Proud that, later this year, the UK will have the honour of hosting the special summit to mark NATOs 70th anniversary.
And proud that the UK continues to meet the NATO target of spending two per cent of GDP on defence – a pledge I fully expect the next Prime Minister to maintain, and one I would like to see many more member states meeting in the years ahead.
Vital though NATO is, it is not our sole vehicle for international military co-operation.
While the operational headquarters of the EU Naval Force may have recently left Northwood, our departure from the European Union will not mean the end of security and defence co-operation with our neighbours.
For example, RAF Chinooks from 18(B) squadron have been supporting French operations in Mali for some time now.
The mission-critical airlift capacity they provide allows French ground troops to conduct anti-terror operations that make the Sahel more stable and, ultimately, make both our nations safer.
And this morning I am pleased to announce that the operation will be extended, so this vital partnership can continue.
But of course, other militaries are not the only partners involved in the success of our armed forces.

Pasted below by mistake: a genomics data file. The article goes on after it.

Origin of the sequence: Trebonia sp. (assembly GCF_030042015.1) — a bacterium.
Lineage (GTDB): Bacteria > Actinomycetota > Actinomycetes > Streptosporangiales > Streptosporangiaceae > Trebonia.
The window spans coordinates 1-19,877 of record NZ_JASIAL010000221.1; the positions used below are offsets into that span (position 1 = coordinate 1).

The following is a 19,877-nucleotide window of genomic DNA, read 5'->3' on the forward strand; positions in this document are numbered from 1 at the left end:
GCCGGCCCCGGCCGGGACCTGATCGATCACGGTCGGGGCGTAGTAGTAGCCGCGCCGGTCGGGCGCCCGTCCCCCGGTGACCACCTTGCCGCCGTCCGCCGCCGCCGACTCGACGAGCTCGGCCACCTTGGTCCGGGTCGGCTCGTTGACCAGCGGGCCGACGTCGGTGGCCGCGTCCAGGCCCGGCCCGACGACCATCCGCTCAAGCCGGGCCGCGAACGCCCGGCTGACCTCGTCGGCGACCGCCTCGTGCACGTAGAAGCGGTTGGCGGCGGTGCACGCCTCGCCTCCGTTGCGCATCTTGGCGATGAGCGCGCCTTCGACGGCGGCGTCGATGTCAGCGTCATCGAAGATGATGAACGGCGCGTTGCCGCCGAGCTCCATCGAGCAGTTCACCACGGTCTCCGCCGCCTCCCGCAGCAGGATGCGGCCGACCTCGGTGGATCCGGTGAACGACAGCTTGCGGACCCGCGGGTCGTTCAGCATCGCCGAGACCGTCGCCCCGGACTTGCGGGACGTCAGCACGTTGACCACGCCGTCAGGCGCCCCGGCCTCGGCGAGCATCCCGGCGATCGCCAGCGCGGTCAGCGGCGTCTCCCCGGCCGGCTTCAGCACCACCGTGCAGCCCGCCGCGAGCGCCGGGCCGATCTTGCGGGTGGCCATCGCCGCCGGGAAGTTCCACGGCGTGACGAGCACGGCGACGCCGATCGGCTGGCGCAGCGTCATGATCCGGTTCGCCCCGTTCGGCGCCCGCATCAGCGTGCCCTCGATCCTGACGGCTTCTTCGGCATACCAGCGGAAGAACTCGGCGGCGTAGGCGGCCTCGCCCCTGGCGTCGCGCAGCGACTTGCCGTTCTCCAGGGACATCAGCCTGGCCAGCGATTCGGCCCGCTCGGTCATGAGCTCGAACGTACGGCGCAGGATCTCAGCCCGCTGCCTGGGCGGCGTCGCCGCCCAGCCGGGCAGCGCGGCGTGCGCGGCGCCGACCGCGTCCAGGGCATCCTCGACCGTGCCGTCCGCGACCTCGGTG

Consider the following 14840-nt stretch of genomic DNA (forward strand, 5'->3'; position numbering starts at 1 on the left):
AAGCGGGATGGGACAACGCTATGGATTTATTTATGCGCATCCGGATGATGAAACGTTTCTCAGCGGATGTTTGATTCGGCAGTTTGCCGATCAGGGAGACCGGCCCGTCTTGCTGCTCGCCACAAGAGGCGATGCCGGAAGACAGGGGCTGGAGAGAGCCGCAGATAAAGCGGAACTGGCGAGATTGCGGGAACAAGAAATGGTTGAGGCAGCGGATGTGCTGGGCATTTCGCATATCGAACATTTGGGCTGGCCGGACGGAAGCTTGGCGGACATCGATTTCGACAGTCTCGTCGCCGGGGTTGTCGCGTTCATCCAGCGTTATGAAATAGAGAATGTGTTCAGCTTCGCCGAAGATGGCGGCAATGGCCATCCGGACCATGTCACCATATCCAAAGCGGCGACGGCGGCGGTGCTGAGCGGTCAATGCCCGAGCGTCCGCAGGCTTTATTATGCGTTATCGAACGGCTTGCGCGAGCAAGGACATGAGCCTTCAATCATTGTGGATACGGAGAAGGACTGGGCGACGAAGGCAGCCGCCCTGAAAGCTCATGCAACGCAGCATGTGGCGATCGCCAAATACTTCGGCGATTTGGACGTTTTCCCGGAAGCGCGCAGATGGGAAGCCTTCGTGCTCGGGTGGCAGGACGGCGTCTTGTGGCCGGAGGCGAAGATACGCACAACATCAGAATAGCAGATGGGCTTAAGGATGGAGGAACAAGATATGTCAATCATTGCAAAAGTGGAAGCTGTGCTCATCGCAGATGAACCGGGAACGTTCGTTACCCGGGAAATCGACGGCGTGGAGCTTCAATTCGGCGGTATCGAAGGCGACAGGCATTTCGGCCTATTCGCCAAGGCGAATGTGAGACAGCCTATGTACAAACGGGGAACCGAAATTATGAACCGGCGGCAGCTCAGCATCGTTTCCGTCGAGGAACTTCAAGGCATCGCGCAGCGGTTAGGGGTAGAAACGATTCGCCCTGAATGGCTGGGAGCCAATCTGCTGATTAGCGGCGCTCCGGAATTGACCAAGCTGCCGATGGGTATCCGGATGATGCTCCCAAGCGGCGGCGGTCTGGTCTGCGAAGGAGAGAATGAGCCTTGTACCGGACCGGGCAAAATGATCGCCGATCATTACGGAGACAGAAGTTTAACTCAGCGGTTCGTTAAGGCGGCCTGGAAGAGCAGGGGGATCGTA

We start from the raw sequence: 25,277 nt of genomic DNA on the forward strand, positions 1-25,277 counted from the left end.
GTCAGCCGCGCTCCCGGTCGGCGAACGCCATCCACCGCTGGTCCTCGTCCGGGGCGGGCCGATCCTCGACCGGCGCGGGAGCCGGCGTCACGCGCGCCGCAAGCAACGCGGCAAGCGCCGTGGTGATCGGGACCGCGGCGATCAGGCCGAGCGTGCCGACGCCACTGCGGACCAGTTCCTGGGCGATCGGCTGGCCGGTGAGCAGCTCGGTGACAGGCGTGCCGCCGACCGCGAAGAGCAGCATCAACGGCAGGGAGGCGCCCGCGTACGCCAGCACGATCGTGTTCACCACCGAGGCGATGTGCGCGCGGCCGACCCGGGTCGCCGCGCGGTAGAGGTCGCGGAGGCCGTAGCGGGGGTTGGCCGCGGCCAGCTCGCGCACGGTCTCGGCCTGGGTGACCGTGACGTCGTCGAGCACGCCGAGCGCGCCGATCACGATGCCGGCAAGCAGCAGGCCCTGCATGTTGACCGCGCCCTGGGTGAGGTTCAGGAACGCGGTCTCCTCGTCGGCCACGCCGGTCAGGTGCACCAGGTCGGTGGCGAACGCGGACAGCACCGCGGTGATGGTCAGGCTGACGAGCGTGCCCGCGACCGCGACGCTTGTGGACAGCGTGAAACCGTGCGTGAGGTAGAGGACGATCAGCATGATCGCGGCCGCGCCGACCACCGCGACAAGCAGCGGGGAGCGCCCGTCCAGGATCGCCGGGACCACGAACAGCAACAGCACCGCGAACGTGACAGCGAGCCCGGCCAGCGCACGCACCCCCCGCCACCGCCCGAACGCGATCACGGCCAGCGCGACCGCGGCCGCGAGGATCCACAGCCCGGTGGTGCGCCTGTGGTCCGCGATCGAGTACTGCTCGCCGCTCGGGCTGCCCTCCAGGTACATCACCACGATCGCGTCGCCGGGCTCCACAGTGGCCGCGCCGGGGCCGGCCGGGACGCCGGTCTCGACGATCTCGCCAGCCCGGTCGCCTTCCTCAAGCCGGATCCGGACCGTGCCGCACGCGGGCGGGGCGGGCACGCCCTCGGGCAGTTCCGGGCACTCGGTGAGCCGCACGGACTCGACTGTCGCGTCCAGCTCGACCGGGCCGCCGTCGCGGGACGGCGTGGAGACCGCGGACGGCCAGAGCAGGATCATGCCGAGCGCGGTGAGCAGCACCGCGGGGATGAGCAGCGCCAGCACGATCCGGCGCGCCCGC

In fact the most important partners are not in uniform at all – rather, they are the children, friends and families of the wider forces community, who do so much to support their loved ones who serve.
It is not easy being part of the forces family.
Not easy for children to move from school to school.
Not easy for partners to build new careers and new friendships every time their loved one is redeployed.
I cannot imagine how it must feel to wave goodbye to someone you care deeply about, knowing you wont see them again for many months – or even hear from them, if they are serving out of reach beneath the waves as part of our continuous at-sea deterrent.
And none of us would wish to imagine how it feels to lose a loved one in the service of their country.
Indeed, one of the hardest tasks of my premiership was finding the words to write to a young girl who would never know her father, after he was tragically killed in Iraq.
So I want to take this opportunity to recognise the contribution that you make, and to thank each and every one of you for helpRead More – Source